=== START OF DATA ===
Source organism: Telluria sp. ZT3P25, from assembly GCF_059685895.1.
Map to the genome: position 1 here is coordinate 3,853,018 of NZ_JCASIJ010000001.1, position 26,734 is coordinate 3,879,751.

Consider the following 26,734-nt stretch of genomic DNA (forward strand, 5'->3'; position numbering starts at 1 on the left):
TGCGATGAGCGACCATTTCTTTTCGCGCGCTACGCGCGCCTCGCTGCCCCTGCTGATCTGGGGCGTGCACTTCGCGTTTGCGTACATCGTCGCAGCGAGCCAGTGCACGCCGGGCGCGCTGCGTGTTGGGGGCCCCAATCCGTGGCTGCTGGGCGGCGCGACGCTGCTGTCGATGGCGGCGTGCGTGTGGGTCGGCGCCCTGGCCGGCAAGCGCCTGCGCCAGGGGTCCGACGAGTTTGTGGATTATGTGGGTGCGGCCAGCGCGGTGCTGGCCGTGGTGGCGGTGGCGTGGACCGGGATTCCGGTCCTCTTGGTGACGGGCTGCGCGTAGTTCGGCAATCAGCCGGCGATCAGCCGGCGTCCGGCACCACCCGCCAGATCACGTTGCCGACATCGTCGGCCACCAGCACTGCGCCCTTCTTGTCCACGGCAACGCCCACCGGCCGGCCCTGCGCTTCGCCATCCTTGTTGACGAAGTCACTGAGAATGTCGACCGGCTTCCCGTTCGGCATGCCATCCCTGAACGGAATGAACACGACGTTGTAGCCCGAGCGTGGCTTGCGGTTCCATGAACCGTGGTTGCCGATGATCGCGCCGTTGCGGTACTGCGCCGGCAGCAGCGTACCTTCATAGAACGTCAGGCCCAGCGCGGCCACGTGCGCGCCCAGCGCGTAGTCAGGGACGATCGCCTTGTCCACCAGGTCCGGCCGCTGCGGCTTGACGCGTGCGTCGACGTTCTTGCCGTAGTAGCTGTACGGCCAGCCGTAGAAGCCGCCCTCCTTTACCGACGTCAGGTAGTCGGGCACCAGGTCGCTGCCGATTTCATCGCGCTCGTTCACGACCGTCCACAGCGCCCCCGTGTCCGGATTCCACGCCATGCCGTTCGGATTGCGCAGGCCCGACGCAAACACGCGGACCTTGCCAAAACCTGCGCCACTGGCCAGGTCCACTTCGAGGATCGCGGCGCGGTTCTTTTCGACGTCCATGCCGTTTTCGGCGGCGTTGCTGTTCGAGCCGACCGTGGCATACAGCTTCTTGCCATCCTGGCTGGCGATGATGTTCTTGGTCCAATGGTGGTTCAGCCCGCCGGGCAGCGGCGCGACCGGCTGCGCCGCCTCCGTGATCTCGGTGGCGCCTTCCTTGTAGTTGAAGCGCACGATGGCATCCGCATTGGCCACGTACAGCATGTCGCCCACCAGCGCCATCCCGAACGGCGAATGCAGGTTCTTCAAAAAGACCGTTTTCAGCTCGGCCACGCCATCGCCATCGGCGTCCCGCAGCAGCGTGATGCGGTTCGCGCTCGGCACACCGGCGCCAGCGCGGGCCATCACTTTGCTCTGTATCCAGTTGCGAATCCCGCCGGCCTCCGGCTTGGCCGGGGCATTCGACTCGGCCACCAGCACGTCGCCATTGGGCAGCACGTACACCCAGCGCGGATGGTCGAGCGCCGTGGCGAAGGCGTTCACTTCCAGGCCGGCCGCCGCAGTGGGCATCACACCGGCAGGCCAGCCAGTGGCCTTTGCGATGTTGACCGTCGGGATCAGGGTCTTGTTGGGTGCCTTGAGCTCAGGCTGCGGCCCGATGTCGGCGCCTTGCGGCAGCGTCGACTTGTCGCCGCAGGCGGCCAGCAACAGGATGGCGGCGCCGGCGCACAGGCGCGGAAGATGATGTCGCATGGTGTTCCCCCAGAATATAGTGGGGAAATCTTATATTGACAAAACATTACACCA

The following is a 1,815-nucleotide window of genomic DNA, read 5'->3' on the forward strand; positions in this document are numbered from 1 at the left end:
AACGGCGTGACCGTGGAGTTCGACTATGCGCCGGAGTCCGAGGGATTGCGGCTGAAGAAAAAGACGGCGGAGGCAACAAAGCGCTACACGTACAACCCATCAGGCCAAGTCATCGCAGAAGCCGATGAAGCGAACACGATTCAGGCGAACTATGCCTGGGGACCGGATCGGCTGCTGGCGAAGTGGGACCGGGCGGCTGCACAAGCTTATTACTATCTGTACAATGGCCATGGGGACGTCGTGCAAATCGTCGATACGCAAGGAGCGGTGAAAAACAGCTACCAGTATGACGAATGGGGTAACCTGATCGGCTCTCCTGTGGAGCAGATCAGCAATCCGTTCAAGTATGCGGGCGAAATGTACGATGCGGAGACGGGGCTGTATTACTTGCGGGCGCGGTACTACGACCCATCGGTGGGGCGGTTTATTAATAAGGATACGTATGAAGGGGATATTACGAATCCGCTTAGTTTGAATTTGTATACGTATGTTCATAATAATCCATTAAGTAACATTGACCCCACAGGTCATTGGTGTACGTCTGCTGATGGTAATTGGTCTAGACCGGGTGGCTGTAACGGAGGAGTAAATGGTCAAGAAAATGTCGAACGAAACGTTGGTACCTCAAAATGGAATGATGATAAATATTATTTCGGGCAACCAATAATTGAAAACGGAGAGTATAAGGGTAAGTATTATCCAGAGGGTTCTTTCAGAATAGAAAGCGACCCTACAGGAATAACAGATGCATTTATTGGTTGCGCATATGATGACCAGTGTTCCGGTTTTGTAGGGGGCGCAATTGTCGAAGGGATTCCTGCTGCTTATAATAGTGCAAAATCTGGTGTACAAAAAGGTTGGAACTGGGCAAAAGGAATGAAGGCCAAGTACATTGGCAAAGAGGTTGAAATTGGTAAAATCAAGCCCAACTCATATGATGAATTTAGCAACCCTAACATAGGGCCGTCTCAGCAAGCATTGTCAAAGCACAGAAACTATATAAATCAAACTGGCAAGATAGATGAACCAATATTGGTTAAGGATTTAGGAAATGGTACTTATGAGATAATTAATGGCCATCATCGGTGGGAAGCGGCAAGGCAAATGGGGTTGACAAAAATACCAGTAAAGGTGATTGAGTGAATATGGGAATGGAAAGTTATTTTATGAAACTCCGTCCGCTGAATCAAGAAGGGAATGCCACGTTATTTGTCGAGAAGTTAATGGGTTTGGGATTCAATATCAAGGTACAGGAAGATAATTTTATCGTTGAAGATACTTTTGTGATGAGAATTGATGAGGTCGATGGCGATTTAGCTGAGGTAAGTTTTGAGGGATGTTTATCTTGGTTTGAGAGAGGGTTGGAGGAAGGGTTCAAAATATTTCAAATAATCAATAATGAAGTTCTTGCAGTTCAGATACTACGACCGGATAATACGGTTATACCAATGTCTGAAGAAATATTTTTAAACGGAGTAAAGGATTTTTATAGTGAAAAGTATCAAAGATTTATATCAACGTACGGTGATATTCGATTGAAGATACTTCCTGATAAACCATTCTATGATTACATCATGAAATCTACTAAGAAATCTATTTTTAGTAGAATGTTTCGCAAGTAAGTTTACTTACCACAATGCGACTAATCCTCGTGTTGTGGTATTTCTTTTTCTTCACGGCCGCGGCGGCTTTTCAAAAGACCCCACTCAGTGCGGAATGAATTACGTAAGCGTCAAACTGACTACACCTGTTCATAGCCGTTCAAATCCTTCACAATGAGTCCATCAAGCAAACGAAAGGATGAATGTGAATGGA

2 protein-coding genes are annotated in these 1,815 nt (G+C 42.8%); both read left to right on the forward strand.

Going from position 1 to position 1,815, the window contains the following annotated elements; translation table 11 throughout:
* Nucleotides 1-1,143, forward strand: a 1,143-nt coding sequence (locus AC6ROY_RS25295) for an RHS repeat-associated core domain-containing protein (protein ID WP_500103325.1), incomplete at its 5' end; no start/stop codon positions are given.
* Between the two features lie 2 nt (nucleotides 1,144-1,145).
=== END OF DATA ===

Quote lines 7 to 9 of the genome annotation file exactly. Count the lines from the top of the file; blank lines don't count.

2 protein-coding genes are annotated in these 1,815 nt (G+C 42.8%); both read left to right on the forward strand.

Going from position 1 to position 1,815, the window contains the following annotated elements; translation table 11 throughout:
* Nucleotides 1-1,143, forward strand: a 1,143-nt coding sequence (locus AC6ROY_RS25295) for an RHS repeat-associated core domain-containing protein (protein ID WP_500103325.1), incomplete at its 5' end; no start/stop codon positions are given.